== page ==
The core project within the Wallenberg Centre for Quantum Technology is to build a superconducting quantum computer with one hundred well-functioning qubits and to run at least one useful algorithm.
This page describes quantum computing research performed within WACQT. For a general introduction to quantum computing, please go to the page Quantum computing.
Quantum computing with superconducting circuits
WACQT’s core project quantum computer is being developed in a targeted project at Chalmers. It is based on superconducting circuits – a technology with which Chalmers’ team has extensive experience and which also is one of the main platforms for quantum computing pursued around the world. Some advantages of this technology are:
- The superconducting circuits that constitute the qubits can be designed and manufactured on a chip, similar to an ordinary microchip. The manufacturing method allows for scaling up to a large number of qubits and provides flexibility in how to inter-connect them.
- Superconducting qubits are controlled and manipulated using microwaves – a frequency band in which a lot of good equipment is already available.
- Quantum-logical operations can be performed very quickly.
We are pursuing two paths in parallel: one more mainstream multi-qubit processor approach and one newer, more unique continuous-variable approach. They use similar technology, hardware, and control system and therefore benefit from each other.
Multi-qubit quantum processor
In our most developed approach, we are working on a multi-qubit quantum processor. In this approach, information is encoded in qubits which have two quantum states representing zero and one. Each qubit is constituted by a lossless, resonant circuit which includes a so-called Josephson junction, as illustrated in this infographic.
Such a circuit – though large enough to be visible to the naked eye – behaves as a single atom and exhibits all quantum properties such as superposition, entanglement etc.
In the first couple of years, we have been working – completely according to our plan – with a chip with only two qubits. Our strategy was to first get it to work really, really well on a small scale, before scaling up in fairly large steps.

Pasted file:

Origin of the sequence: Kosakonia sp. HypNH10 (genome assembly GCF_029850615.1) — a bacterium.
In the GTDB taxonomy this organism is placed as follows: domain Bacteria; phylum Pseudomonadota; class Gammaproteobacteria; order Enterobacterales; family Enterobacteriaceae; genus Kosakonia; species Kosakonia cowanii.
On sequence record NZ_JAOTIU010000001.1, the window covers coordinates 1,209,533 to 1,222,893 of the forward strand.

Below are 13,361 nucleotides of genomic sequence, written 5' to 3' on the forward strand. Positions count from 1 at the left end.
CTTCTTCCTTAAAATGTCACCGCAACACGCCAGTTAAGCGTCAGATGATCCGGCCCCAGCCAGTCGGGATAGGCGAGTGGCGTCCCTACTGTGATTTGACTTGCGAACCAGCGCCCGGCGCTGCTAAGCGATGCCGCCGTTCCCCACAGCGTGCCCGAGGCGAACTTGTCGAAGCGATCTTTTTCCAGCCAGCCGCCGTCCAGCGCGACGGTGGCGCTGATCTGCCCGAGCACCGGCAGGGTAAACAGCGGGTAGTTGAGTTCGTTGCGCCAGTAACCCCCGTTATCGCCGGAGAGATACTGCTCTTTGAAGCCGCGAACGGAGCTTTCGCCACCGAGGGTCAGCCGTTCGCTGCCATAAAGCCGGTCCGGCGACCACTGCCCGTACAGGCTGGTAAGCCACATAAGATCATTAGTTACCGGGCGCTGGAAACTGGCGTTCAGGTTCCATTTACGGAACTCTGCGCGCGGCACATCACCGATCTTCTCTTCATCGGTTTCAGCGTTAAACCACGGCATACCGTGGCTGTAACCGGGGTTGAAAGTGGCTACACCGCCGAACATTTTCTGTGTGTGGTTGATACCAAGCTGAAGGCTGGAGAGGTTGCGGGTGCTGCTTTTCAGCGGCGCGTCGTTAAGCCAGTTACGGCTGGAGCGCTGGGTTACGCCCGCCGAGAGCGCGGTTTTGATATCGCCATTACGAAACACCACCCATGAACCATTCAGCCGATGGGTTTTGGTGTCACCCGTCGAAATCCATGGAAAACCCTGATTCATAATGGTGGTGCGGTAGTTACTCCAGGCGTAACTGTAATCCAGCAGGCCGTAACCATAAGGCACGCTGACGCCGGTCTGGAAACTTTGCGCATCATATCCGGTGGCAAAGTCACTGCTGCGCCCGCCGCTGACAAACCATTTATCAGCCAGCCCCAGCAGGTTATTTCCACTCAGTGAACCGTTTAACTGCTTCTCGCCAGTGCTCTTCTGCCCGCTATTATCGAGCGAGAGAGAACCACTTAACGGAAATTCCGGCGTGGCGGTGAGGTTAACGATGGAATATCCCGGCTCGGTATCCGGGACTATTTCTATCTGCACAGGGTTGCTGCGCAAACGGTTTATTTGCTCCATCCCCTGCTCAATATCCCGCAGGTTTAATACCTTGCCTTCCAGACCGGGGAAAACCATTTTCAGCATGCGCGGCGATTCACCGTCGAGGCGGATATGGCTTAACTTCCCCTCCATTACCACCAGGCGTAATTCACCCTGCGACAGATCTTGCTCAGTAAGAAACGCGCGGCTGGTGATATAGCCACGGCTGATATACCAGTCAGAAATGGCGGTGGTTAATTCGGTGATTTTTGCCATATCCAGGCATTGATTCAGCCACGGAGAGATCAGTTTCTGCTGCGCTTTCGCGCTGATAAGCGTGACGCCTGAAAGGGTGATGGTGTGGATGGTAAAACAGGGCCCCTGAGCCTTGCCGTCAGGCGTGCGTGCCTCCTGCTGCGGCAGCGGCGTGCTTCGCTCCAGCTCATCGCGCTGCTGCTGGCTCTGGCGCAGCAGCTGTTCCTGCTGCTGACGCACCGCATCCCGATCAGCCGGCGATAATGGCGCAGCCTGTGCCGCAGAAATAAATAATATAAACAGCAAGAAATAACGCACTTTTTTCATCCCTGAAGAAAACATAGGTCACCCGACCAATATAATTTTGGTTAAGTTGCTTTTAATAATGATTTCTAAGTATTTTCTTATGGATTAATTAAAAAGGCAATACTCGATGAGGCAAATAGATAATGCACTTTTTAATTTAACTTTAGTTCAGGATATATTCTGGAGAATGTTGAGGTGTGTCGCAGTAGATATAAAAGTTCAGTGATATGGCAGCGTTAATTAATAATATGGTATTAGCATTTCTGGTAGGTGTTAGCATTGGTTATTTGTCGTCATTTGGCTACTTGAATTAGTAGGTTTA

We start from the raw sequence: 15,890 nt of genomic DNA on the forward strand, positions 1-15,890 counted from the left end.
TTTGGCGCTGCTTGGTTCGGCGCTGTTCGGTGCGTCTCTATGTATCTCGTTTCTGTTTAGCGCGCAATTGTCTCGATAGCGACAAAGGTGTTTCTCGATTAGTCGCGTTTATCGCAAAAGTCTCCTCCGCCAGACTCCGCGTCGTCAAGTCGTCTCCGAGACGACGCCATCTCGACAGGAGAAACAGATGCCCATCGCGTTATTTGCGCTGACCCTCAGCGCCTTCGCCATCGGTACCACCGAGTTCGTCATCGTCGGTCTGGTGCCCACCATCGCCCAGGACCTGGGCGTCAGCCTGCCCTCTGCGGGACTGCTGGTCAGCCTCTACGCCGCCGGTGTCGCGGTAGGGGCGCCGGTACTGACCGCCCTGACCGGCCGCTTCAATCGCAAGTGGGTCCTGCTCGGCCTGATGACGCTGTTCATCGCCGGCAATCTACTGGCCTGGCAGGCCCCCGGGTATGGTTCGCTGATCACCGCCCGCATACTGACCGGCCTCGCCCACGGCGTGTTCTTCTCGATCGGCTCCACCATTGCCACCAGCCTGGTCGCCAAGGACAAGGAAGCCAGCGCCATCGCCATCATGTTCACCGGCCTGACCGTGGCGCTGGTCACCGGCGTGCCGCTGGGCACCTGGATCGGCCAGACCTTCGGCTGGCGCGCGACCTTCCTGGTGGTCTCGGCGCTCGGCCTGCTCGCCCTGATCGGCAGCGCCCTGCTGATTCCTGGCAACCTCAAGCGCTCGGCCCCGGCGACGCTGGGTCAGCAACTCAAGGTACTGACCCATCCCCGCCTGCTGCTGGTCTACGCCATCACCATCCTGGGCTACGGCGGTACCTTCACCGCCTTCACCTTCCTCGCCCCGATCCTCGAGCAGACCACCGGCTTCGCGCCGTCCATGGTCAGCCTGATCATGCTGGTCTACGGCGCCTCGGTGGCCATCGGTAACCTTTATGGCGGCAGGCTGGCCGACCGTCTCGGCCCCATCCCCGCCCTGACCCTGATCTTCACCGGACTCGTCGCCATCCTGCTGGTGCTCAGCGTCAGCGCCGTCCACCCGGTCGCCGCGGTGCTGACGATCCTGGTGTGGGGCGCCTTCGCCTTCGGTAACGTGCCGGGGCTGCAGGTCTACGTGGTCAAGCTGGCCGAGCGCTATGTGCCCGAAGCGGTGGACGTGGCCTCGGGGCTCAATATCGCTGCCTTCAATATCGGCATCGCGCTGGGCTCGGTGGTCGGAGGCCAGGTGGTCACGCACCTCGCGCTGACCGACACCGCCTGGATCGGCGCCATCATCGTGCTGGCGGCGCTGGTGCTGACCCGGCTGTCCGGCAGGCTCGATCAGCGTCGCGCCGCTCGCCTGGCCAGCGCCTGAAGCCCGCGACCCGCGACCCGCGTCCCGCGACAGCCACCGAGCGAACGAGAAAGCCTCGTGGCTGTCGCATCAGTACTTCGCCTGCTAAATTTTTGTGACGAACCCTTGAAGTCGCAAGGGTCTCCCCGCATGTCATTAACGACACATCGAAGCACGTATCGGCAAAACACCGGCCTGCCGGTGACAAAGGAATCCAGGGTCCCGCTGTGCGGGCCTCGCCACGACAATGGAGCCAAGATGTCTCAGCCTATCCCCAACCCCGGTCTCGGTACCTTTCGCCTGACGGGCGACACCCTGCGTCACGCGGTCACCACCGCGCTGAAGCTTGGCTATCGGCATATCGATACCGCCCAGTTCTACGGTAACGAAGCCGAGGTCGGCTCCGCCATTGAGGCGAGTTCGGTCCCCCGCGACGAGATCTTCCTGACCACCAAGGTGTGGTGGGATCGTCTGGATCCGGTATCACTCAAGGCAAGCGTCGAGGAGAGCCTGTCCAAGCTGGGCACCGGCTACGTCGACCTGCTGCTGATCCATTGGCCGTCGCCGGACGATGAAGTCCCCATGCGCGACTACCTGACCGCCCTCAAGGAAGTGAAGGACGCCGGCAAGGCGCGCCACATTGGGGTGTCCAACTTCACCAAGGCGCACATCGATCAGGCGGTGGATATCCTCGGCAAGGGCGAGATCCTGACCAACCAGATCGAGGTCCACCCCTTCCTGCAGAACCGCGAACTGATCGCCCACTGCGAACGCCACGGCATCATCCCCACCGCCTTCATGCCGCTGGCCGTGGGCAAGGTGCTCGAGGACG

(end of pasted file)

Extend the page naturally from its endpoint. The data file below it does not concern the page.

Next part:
In 2019, we achieved the desired performance with our two-qubit processor – the qubits have very good lifetimes and the quantum-logic gates can be performed quickly and reliably. We have also demonstrated that we can map and run a useful algorithm on the processor, as described in Small-scale demonstration of useful quantum algorithm. Now we are ready to build larger systems with more qubits.
Continuous-variable quantum computing
In the second of our two parallel paths, we explore using superconducting cavities containing microwave fields for continuous-variable quantum computing. The key difference to the multi-qubit approach is that information is not stored in superconducting qubits, but instead in non-classical oscillation states in the cavities. However, superconducting qubits are still used to access those states, and to manipulate and read out the information.
This is a newer approach which promises longer lifetimes and easier correction of errors compared to the multi-qubit approach. However, the scaling-up is not really solved yet.
“Both approaches have their advantages and disadvantages and we are evaluating which one to use when building our big quantum computer,” says Jonas Bylander, one of the principal investigators.
Making the machines useful
An important task for our theory team is to explore what a relatively small quantum computer could do and try to find a "killer application" – that is to find the first useful problems, that are beyond the reach of regular computers, that a relatively small quantum computer can solve. We work on this in collaboration with our industrial partners in fields like drug development, logistic optimization and in the near future also genomics. Building on a very close interaction between hardware and software development teams in a so-called co-design loop, we will squeeze the most useful quantum power possible out of the growing quantum computer.
Rydberg ion quantum computing
From 2021, WACQT will also include a quantum computer project based on Rydberg ions at Stockholm University. In this approach, we are working on a quantum processor based on ions that are trapped – that is, held in place – by electric fields. The qubits are encoded in the ions’ electronic state and qubit operations are performed by laser pulses. For two-qubit operations the electrons of the ions are laser-excited to high orbitals, so-called Rydberg states, which allows for much faster gates than previously possible in ion trap systems. This Rydberg state approach was pioneered by the Stockholm group. Read more in Speeding-up quantum computing using giant atomic ions.
WACQT’s quantum computing team is also part of OpenSuperQ – a large European effort to build a superconducting quantum computer and make it available in the cloud. Read more in Joining forces for a European quantum computer.
Leaders of theoretical efforts in quantum computing:
Göran Johansson, firstname.lastname@example.org, +46 31 772 3237
Guilia Ferrini, email@example.com, +46 31 772 6417 (focus on continuous-variable)
Leaders of experimental efforts in superconducting quantum computing:
Per Delsing, firstname.lastname@example.org, +46 31 772 3317
Jonas Bylander, email@example.com, +46 31 772 5132 (focus on multi-qubit)
Simone Gasparinetti, firstname.lastname@example.org, +46 31 772 65 73 (focus on continuous-variable)
Leader of efforts in Rydberg ion quantum computing:
Markus Hennrich, email@example.com, +46 8 553 786 14